The boxer shorts he so much likes to advertise to the world will make you throw up if the food you’re eating is not very peppery, like those adored by worshipers of akpeteshie. The jeans he’s wearing is so large that it can be used to sew agbada for a Nigerian head of state, but he likes with either a very loose belt or no belt. Then in a bid to keep it in balance, he keeps holding his balls as if they were threatening to fall. Under that jeans trousers are bathroom slippers. He’s come for lectures. Sometimes he prefers to wear what they call three-quarters, on top of which sits a T-shirt a palm wine tapper who takes pride in job will not wear to work. At other times, too, the jeans is either faded or “torn.” Torn not due to old age, but torn from the factory. Its fashion! When I talked about one worn by a Level 400 student a few days ago, he told me he knew my problem. “You were born and bred in the village so your eyes are yet to open,” he said.
So where are we heading for?
Students of tertiary institutions are of age and it sounds insulting to tell them what to wear. It is against their human rights. So in order not to be unpopular, school authorities and lecturers discuss among themselves but take no action. The students on the other hand feel untouchable. But truth is that not everyone in society can tolerate such absurd and weird expression of human rights, especially no-nonsense judges.
Our elders say a child can play with its mother’s breast, but not with its father’s testicles.
That is why recently a Presiding Circuit Court Judge, Mr. D.E.K. Daketsey, threw a GIJ student out of his court for indecent dressing. The students were given a court reporting assignment and they went to the court only for one to be thrown out after some embarrassing comments from the judge. A lot of such cases may go on every day, but this one was carried by the April 1 edition of the The Spectator. The concluding part of the report which was filed by The Spectator’s Norman Cooper reads:
“He asked, ‘As a journalist, is this kind of dress you would wear to interview a Minister of State or your pastor?’
“Judge Daketsey said the shabby dressing of the GIJ student should send a signal to the institution to emphasise the need for students of the school to be taught on the principles of good dressing to put the school in a good public image.”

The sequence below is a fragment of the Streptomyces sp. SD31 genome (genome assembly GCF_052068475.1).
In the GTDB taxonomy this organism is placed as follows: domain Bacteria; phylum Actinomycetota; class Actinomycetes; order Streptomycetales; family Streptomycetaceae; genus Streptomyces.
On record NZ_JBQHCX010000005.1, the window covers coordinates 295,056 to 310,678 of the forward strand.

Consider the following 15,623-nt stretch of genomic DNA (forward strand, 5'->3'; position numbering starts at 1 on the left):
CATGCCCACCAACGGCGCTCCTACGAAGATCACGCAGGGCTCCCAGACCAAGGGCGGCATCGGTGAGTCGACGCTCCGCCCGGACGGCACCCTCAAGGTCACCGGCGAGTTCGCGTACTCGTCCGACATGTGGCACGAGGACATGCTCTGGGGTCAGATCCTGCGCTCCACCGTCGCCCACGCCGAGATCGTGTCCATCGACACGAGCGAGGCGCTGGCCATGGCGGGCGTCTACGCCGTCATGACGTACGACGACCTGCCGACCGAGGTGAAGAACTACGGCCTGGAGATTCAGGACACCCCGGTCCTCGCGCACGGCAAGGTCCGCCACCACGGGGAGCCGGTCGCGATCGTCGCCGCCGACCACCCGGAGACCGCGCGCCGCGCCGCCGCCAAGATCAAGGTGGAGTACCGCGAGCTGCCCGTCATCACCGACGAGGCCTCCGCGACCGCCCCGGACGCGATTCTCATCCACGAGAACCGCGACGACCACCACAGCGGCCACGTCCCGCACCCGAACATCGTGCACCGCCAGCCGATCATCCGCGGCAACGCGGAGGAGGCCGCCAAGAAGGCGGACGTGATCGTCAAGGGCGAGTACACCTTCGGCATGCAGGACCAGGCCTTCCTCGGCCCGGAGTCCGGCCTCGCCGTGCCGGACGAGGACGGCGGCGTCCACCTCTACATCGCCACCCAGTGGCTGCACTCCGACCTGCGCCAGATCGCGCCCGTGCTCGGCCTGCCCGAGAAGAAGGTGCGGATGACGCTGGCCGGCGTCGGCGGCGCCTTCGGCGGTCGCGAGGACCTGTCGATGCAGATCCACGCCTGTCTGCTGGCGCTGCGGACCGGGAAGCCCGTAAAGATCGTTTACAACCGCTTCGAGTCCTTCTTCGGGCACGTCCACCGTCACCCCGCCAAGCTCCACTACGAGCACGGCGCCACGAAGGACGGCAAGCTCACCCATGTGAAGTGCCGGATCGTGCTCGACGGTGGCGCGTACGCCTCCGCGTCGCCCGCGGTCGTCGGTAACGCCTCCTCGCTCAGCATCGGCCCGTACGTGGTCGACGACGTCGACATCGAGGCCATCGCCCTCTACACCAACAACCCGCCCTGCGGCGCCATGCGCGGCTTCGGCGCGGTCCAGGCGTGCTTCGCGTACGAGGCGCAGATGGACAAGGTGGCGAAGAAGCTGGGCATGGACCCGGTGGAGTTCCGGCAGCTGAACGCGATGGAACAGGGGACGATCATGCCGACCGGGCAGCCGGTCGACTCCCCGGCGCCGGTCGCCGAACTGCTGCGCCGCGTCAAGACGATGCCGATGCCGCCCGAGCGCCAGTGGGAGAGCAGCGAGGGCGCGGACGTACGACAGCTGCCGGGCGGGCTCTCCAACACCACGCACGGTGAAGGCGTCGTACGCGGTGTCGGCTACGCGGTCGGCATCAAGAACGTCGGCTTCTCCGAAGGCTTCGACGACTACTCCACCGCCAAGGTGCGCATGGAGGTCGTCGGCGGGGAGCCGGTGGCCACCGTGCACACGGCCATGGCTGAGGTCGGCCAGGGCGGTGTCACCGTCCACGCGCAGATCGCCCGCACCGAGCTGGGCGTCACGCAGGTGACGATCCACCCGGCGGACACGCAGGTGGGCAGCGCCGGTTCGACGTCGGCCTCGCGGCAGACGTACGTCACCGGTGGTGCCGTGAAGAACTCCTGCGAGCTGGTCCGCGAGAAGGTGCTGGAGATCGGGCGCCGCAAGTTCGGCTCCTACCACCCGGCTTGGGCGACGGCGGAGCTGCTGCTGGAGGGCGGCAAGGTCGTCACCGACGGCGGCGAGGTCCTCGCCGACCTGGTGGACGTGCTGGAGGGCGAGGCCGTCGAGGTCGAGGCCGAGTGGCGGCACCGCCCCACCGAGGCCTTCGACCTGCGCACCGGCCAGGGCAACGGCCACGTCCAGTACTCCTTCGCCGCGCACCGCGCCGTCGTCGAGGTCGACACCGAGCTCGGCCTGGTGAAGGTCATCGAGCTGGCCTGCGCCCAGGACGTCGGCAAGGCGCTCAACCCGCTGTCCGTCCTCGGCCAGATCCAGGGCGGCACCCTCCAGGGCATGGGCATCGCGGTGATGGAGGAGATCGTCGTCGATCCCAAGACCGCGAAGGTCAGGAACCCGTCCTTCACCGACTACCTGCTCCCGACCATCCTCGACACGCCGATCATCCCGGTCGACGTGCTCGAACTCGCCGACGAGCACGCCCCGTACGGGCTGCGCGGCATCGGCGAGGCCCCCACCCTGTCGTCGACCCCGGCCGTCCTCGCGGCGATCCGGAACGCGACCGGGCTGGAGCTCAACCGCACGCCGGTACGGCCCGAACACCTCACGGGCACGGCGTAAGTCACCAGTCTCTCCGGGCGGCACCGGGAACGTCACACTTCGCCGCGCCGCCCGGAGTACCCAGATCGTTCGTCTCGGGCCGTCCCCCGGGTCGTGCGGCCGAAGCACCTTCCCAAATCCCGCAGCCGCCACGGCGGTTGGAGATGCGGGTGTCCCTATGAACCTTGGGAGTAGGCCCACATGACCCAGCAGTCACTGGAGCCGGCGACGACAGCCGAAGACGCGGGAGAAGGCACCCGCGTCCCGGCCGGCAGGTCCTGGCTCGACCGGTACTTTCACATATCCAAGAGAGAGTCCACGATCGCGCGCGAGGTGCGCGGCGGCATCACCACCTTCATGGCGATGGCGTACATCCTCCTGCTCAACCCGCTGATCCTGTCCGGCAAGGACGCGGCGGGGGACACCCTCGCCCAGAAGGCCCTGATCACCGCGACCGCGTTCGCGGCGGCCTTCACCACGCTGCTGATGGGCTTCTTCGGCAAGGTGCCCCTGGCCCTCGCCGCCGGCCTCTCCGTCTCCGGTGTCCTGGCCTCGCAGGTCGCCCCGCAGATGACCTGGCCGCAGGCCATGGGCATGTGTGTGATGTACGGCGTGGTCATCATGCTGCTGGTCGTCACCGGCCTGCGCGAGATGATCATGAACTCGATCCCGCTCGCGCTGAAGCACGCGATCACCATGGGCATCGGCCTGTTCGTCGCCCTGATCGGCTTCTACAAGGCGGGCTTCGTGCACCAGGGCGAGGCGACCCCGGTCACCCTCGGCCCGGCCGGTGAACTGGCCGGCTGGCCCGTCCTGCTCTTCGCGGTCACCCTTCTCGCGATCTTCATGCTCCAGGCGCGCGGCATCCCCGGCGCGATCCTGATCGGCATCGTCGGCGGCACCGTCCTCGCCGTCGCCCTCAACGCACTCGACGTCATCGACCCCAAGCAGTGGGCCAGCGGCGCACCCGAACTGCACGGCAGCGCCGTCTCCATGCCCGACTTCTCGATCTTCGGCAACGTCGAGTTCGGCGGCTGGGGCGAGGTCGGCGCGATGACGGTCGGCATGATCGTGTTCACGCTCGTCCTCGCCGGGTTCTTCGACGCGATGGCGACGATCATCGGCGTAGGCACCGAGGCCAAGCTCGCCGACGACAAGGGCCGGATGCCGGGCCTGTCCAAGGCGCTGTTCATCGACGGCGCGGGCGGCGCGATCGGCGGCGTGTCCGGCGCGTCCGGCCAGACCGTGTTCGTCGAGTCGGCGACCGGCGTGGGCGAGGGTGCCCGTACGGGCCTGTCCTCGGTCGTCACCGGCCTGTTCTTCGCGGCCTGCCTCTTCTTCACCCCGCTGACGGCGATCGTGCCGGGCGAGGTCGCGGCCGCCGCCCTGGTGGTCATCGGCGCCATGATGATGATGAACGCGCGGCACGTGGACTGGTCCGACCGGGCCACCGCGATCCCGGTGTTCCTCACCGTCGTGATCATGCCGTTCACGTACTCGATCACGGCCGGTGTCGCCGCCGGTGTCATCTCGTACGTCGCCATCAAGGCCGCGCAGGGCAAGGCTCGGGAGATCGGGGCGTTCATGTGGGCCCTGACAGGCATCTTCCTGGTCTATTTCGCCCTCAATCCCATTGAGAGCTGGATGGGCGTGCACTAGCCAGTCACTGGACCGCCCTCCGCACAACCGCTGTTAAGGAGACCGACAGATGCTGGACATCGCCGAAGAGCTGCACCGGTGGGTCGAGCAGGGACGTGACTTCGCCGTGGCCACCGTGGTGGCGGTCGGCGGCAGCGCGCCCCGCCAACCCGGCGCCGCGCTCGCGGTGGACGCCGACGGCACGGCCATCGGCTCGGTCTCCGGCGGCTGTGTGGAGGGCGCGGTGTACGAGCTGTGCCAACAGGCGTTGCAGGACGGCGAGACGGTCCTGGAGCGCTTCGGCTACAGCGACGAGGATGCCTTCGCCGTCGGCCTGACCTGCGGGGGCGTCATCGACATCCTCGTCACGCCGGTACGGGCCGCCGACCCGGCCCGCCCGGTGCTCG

So does it mean we have not good public image? Perhaps the judge has seen many of them!
I’m told there was a copy of the report on the main notice board and in the newsroom of Adom FM. And I’m sure they may not be alone. I have also been on practical attachment with some GIJ students and editors have always complained about our dressing. If authorities of the GIJ will conduct a simple research on the how outsiders perceive the Institute, especially those organisations which accept our students on internship, the result may be worse than what we think.
“So what should we do? Should we introduce a dress code?” the Dean of Students asked me when the report in the newspaper hit our notice boards. We were busily organising our SRC Week so I said I would get back to him later. I’m yet to go. But I’m sure such an attempt will put GIJ in the media for some time. Human rights activists like Nana Oye Lithur will condemn it. She did that when authorities of the Central University College introduced a dress code for their students. But the question I ask those human rights lawyers is simple.
Why are students of the Ghana School of Law forced to wear uniforms? (Theirs is more than just a dress code). Don’t they know their rights? Or are they trying to tell us that Law is better and more decent than any profession? That it is unacceptable for would-be lawyers to be indecent but acceptable for journalists who are supposed to be the conscience of society to walk about practically naked in the name of freedoms and human rights? Or are journalists inferior to lawyers?
Which proud lawyer, irrespective of how the jargons of those dead languages have gone into his head, will look down on Anas Aremeyaw Anas? George Sydney Abugri? Peggy Ama Donkor? Kwaku Sakyi Addo? Or Kofi Akordor? The list is endless! They are journalists!
Journalism is not cheap but the image of journalists is sinking faster and deeper than the police. But who is to blame? Mahatma Gandhi once said that “no one can make you inferior without your consent.”
The student-journalist may decide to dress like one of those virus-infested nocturnal creatures lurking around circle praying to prey on debauched men. It is their right and they are entitled to dress the way they like. But when such a student comes face- to-face with a decently dressed Law or Medical student, he or she will definitely need no third party to judge their worth by merely looking at their appearances.
Perhaps authorities of GIJ do not have to go far to say what type of dressing is decent. The more intelligent ones will tell you decency is subjective. It is true! To those with dead conscience, everything is subjective. But the authorities of GIJ can still be subjective objectively. It is just a matter of asking the mainstream students to look at how the Top-Up students dress. They have gone through life and apart from just one or two of them, there cannot be a better way of dressing decently and professionally how they appear.
In the words of Mr. Frimpong Manso, dressing is a culture. It is a way of life. And as professional students dressing must be learnt together with the profession. It is also said that how you dress determines how you will be addressed.

One does not have to dress expensively like a Hindu Goddess to be decent. The normal obroniwawu is enough.

So? What do you think?

The boy from Bongo does not say he’s a paragon of virtues. Neither is he echoing the stance of the GIJ SRC on the dress code for GIJ students. I’m just thinking aloud. And since thinking aloud is allowed, I’m Thinking Allowed, as Elizabeth Ohene would put it.

Credit: Manasseh Azure Awuni [www.maxighana.com] Email: azureachebe2@yahoo.com The writer is the SRC President of the Ghana Institute of Journalism and Press and Information Secretary of the Northern Students’ Union (NSU). To read more of his writings, visit www.maxighana.com